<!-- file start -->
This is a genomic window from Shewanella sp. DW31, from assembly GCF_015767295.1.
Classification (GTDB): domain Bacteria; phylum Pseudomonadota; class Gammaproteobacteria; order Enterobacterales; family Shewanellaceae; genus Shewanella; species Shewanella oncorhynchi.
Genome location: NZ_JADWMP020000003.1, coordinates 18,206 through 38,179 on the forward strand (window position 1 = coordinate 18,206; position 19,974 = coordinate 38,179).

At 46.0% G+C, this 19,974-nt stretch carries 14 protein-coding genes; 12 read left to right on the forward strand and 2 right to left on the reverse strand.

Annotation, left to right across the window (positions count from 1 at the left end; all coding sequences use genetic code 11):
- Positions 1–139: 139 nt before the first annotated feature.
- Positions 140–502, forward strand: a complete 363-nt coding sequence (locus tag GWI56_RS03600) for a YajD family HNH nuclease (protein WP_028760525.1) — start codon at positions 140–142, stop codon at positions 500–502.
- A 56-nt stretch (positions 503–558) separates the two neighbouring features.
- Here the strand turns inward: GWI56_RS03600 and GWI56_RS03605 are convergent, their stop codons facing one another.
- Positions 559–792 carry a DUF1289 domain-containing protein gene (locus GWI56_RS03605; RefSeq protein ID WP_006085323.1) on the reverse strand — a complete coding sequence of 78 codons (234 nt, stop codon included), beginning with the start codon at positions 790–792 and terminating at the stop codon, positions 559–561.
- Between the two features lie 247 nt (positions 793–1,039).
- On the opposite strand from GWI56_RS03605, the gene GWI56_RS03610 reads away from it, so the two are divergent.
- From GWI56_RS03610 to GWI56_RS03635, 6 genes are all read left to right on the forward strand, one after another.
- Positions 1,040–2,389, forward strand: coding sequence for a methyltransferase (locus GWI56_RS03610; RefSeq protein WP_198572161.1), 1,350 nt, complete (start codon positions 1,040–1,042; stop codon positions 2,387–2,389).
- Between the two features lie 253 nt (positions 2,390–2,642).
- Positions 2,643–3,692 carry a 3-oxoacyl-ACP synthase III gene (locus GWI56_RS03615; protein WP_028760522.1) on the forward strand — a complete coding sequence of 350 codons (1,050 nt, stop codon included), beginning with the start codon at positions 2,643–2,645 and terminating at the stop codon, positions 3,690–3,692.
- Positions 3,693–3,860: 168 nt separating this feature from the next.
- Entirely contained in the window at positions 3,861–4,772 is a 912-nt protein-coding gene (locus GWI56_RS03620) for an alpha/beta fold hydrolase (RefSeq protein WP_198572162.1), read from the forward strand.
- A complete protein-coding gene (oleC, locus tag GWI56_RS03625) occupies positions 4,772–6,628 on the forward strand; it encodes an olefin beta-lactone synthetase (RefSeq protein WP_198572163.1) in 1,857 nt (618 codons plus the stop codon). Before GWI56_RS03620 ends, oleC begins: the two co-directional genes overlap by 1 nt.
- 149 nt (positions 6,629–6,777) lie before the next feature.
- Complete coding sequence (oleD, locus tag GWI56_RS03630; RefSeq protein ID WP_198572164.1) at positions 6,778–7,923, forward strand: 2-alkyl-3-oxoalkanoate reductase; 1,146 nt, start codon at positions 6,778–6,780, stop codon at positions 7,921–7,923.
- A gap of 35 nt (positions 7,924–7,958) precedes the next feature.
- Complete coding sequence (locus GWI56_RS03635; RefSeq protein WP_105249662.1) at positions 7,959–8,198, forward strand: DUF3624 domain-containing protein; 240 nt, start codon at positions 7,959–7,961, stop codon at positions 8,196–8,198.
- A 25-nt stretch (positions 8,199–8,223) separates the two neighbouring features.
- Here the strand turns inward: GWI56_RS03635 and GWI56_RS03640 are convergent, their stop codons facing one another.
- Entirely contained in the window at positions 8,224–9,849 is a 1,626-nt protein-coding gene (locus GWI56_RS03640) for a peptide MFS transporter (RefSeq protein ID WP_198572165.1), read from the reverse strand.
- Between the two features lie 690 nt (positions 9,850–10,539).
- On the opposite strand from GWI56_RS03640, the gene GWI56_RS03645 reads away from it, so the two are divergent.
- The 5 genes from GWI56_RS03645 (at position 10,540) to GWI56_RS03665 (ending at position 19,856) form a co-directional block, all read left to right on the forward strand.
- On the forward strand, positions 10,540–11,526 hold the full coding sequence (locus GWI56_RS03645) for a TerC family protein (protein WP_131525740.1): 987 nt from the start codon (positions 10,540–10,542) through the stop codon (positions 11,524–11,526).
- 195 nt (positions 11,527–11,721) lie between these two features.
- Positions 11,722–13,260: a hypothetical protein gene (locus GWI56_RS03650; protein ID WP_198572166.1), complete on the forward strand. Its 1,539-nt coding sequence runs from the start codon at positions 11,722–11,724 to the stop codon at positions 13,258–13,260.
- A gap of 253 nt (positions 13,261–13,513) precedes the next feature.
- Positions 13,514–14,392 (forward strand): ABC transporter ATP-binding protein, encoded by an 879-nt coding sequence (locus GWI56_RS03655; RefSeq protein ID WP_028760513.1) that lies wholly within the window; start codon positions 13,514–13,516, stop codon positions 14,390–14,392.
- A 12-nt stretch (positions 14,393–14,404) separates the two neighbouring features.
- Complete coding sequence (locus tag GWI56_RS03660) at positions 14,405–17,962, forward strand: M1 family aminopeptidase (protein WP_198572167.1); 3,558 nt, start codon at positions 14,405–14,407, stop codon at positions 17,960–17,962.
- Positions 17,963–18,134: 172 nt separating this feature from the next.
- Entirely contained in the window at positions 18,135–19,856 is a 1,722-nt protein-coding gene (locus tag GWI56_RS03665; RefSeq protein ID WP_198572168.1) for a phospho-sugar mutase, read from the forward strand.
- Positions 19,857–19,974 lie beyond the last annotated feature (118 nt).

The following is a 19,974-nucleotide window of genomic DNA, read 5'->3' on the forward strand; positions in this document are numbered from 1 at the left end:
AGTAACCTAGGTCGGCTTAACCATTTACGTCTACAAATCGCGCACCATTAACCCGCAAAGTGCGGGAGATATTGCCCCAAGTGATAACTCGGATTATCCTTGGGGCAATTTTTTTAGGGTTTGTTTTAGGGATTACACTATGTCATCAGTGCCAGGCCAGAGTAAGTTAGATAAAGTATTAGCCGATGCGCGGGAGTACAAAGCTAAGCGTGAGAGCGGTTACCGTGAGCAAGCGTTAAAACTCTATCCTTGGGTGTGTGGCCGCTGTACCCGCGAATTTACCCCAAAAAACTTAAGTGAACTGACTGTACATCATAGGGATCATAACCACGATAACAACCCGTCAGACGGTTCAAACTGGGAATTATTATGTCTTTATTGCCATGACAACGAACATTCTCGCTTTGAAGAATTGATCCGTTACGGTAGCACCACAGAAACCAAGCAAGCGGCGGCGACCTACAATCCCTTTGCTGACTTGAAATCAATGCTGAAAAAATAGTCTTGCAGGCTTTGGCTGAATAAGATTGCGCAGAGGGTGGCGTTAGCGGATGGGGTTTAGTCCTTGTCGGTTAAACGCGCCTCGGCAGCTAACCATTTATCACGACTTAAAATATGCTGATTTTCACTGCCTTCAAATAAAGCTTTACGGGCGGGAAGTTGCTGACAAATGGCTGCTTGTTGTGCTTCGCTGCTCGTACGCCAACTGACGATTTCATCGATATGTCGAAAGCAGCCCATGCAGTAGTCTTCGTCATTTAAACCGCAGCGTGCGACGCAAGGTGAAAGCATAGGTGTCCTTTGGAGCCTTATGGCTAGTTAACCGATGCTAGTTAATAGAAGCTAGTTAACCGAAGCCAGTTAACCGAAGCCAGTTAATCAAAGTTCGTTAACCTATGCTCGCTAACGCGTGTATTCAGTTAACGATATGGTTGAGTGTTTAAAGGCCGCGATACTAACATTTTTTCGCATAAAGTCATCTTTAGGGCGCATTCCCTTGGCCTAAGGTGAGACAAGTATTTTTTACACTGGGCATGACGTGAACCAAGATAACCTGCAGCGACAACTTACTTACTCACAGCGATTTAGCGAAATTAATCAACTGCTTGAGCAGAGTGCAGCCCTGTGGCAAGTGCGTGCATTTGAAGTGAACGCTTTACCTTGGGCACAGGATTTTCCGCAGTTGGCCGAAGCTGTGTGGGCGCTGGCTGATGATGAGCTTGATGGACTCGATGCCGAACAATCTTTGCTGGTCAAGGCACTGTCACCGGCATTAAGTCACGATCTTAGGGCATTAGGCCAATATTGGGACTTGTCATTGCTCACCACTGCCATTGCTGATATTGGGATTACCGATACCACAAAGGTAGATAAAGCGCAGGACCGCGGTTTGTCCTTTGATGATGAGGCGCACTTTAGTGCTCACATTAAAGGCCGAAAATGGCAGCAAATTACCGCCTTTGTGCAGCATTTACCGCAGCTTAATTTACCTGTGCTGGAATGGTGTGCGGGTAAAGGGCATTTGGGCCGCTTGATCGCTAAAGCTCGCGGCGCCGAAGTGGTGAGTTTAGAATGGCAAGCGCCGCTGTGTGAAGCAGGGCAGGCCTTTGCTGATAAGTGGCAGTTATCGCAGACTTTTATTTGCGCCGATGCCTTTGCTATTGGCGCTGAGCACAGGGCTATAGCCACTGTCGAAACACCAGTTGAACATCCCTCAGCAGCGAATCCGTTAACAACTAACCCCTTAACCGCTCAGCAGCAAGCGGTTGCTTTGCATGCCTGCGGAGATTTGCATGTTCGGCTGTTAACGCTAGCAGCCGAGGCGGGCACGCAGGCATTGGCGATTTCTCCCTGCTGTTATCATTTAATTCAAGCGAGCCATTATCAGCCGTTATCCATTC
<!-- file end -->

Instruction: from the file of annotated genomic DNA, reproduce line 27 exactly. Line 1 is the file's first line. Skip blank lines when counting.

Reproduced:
- Between the two features lie 690 nt (positions 9,850–10,539).